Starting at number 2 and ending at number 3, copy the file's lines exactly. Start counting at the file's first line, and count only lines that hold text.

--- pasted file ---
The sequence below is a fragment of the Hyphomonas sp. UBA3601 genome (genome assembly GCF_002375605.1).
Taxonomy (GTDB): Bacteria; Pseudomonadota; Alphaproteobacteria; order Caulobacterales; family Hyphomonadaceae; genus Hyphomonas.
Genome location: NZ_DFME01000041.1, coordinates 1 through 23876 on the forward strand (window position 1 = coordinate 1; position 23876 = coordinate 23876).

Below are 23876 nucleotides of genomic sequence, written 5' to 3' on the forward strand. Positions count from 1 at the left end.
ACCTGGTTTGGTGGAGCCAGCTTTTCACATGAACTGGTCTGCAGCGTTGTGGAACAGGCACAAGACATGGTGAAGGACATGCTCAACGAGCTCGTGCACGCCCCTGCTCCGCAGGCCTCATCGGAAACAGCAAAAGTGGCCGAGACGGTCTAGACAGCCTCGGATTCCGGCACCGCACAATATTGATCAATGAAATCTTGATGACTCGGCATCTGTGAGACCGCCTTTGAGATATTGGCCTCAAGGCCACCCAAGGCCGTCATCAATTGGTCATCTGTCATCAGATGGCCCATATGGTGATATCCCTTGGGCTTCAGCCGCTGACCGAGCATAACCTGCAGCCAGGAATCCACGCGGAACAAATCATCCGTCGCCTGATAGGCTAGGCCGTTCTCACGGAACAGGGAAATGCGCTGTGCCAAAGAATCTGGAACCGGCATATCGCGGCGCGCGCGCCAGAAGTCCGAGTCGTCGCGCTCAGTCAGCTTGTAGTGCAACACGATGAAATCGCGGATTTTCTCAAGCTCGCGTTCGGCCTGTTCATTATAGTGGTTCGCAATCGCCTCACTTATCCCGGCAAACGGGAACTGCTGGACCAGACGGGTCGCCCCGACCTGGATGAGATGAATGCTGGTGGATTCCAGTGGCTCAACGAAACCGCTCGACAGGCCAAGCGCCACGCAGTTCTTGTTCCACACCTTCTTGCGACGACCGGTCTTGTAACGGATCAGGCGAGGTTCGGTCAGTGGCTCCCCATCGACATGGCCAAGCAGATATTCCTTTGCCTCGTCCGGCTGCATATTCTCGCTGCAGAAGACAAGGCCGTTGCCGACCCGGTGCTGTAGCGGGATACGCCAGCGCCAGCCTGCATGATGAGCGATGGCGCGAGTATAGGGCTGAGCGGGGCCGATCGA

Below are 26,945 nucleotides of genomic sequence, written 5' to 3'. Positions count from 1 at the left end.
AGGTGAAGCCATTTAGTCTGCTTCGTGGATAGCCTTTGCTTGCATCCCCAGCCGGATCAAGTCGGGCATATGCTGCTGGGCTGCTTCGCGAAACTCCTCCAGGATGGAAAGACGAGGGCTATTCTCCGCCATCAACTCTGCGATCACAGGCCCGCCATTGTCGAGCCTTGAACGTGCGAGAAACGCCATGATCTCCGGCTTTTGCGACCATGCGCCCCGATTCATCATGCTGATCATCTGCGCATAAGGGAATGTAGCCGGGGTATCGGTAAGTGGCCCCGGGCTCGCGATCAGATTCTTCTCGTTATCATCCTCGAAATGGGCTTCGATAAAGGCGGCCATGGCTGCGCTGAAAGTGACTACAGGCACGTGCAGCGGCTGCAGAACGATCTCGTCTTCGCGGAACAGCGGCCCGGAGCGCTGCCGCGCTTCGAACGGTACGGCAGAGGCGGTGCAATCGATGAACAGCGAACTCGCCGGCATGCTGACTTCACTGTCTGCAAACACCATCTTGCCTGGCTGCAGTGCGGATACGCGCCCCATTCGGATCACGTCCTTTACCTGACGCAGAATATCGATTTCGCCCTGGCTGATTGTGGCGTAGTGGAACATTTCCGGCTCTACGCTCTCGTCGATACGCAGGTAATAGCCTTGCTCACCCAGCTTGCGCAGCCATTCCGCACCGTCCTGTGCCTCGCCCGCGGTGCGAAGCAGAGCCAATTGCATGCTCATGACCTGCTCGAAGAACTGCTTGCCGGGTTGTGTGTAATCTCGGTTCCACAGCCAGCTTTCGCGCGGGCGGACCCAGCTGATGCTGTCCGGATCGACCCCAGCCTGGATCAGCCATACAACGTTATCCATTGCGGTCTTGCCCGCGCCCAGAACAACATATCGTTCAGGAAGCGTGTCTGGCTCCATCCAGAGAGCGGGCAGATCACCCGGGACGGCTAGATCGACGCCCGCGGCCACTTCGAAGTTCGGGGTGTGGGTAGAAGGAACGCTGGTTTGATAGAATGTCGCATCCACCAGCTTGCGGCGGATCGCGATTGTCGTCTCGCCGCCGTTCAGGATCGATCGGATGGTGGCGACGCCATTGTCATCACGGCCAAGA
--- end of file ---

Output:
Taxonomy (GTDB): Bacteria; Pseudomonadota; Alphaproteobacteria; order Caulobacterales; family Hyphomonadaceae; genus Hyphomonas.
Genome location: NZ_DFME01000041.1, coordinates 1 through 23876 on the forward strand (window position 1 = coordinate 1; position 23876 = coordinate 23876).